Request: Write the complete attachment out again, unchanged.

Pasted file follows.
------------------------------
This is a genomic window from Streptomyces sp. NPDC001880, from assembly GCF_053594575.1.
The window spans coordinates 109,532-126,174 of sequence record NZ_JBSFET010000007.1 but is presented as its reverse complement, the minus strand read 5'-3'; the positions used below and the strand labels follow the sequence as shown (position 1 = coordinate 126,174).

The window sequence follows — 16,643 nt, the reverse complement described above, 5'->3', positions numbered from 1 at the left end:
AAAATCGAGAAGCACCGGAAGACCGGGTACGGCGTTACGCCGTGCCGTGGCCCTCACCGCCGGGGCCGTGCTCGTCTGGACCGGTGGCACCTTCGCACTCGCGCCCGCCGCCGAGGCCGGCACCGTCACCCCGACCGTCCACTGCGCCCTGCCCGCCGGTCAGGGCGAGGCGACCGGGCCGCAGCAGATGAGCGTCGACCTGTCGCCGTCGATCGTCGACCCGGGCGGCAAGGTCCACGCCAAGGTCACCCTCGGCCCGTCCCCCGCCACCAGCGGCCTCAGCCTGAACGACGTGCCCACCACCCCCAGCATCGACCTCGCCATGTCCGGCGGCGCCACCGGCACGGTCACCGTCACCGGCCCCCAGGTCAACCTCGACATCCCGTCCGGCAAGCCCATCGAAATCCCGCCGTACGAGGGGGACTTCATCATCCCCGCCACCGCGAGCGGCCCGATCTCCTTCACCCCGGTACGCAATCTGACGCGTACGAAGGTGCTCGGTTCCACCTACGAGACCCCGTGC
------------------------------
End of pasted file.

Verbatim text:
This is a genomic window from Streptomyces sp. NPDC001880, from assembly GCF_053594575.1.
The window spans coordinates 109,532-126,174 of sequence record NZ_JBSFET010000007.1 but is presented as its reverse complement, the minus strand read 5'-3'; the positions used below and the strand labels follow the sequence as shown (position 1 = coordinate 126,174).

The window sequence follows — 16,643 nt, the reverse complement described above, 5'->3', positions numbered from 1 at the left end:
AAAATCGAGAAGCACCGGAAGACCGGGTACGGCGTTACGCCGTGCCGTGGCCCTCACCGCCGGGGCCGTGCTCGTCTGGACCGGTGGCACCTTCGCACTCGCGCCCGCCGCCGAGGCCGGCACCGTCACCCCGACCGTCCACTGCGCCCTGCCCGCCGGTCAGGGCGAGGCGACCGGGCCGCAGCAGATGAGCGTCGACCTGTCGCCGTCGATCGTCGACCCGGGCGGCAAGGTCCACGCCAAGGTCACCCTCGGCCCGTCCCCCGCCACCAGCGGCCTCAGCCTGAACGACGTGCCCACCACCCCCAGCATCGACCTCGCCATGTCCGGCGGCGCCACCGGCACGGTCACCGTCACCGGCCCCCAGGTCAACCTCGACATCCCGTCCGGCAAGCCCATCGAAATCCCGCCGTACGAGGGGGACTTCATCATCCCCGCCACCGCGAGCGGCCCGATCTCCTTCACCCCGGTACGCAATCTGACGCGTACGAAGGTGCTCGGTTCCACCTACGAGACCCCGTGC